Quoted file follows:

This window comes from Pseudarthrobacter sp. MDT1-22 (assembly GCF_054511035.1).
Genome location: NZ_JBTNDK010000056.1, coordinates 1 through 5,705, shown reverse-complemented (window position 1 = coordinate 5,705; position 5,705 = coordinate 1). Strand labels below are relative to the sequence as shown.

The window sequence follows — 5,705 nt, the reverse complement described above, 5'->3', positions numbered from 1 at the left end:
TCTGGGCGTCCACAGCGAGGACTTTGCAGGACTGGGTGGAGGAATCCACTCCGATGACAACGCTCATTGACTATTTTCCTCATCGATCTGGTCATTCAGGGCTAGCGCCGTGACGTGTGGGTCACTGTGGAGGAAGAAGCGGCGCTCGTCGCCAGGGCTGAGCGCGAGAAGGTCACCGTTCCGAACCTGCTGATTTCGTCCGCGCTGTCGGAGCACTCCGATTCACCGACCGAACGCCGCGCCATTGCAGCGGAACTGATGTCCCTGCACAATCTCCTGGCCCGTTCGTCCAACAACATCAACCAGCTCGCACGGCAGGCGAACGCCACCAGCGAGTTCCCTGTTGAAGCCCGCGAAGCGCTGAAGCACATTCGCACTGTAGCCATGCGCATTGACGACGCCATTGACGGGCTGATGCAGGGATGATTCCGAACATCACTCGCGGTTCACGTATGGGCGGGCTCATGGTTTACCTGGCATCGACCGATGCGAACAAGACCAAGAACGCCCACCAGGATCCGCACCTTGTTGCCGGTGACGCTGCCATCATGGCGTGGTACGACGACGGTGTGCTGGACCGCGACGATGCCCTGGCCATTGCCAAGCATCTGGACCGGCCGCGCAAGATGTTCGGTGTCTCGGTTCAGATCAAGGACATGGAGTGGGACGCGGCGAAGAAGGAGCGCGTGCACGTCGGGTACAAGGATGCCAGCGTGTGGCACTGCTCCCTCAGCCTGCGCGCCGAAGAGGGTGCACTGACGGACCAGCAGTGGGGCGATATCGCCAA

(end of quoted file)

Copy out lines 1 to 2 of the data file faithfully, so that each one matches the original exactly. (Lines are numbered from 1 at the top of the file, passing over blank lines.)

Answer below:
This window comes from Pseudarthrobacter sp. MDT1-22 (assembly GCF_054511035.1).
Genome location: NZ_JBTNDK010000056.1, coordinates 1 through 5,705, shown reverse-complemented (window position 1 = coordinate 5,705; position 5,705 = coordinate 1). Strand labels below are relative to the sequence as shown.